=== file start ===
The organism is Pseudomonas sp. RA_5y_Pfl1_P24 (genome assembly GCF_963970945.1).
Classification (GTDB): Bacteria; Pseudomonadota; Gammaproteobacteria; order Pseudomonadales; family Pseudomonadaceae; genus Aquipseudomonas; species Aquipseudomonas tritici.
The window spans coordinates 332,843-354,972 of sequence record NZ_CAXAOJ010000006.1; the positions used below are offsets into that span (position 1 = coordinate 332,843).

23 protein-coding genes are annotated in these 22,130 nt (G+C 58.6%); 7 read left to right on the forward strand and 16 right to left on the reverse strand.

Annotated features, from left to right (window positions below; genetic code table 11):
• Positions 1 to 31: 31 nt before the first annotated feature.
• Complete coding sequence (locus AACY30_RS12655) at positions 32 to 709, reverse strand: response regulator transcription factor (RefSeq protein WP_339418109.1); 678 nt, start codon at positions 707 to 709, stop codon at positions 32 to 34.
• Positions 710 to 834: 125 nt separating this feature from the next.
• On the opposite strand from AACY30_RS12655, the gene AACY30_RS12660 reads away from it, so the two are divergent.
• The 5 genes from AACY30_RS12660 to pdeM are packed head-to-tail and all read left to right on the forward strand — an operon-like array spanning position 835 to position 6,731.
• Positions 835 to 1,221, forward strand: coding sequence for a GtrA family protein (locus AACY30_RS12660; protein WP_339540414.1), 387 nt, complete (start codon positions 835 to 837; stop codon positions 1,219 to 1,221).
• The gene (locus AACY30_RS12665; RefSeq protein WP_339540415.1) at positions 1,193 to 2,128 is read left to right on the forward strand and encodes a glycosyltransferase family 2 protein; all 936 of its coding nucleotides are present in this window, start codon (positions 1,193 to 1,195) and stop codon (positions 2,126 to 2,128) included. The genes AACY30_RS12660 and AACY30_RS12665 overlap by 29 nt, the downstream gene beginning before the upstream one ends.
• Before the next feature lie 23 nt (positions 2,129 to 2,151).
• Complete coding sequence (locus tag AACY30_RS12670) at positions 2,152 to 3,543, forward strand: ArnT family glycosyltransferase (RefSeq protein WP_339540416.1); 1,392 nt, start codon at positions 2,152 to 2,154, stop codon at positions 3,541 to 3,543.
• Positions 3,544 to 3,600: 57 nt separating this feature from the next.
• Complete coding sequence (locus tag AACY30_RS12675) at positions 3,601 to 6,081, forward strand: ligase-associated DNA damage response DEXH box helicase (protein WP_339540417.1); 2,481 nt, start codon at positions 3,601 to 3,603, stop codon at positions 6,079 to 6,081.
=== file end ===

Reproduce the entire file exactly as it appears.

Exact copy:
The organism is Pseudomonas sp. RA_5y_Pfl1_P24 (genome assembly GCF_963970945.1).
Classification (GTDB): Bacteria; Pseudomonadota; Gammaproteobacteria; order Pseudomonadales; family Pseudomonadaceae; genus Aquipseudomonas; species Aquipseudomonas tritici.
The window spans coordinates 332,843-354,972 of sequence record NZ_CAXAOJ010000006.1; the positions used below are offsets into that span (position 1 = coordinate 332,843).

23 protein-coding genes are annotated in these 22,130 nt (G+C 58.6%); 7 read left to right on the forward strand and 16 right to left on the reverse strand.

Annotated features, from left to right (window positions below; genetic code table 11):
• Positions 1 to 31: 31 nt before the first annotated feature.
• Complete coding sequence (locus AACY30_RS12655) at positions 32 to 709, reverse strand: response regulator transcription factor (RefSeq protein WP_339418109.1); 678 nt, start codon at positions 707 to 709, stop codon at positions 32 to 34.
• Positions 710 to 834: 125 nt separating this feature from the next.
• On the opposite strand from AACY30_RS12655, the gene AACY30_RS12660 reads away from it, so the two are divergent.
• The 5 genes from AACY30_RS12660 to pdeM are packed head-to-tail and all read left to right on the forward strand — an operon-like array spanning position 835 to position 6,731.
• Positions 835 to 1,221, forward strand: coding sequence for a GtrA family protein (locus AACY30_RS12660; protein WP_339540414.1), 387 nt, complete (start codon positions 835 to 837; stop codon positions 1,219 to 1,221).
• The gene (locus AACY30_RS12665; RefSeq protein WP_339540415.1) at positions 1,193 to 2,128 is read left to right on the forward strand and encodes a glycosyltransferase family 2 protein; all 936 of its coding nucleotides are present in this window, start codon (positions 1,193 to 1,195) and stop codon (positions 2,126 to 2,128) included. The genes AACY30_RS12660 and AACY30_RS12665 overlap by 29 nt, the downstream gene beginning before the upstream one ends.
• Before the next feature lie 23 nt (positions 2,129 to 2,151).
• Complete coding sequence (locus tag AACY30_RS12670) at positions 2,152 to 3,543, forward strand: ArnT family glycosyltransferase (RefSeq protein WP_339540416.1); 1,392 nt, start codon at positions 2,152 to 2,154, stop codon at positions 3,541 to 3,543.
• Positions 3,544 to 3,600: 57 nt separating this feature from the next.
• Complete coding sequence (locus tag AACY30_RS12675) at positions 3,601 to 6,081, forward strand: ligase-associated DNA damage response DEXH box helicase (protein WP_339540417.1); 2,481 nt, start codon at positions 3,601 to 3,603, stop codon at positions 6,079 to 6,081.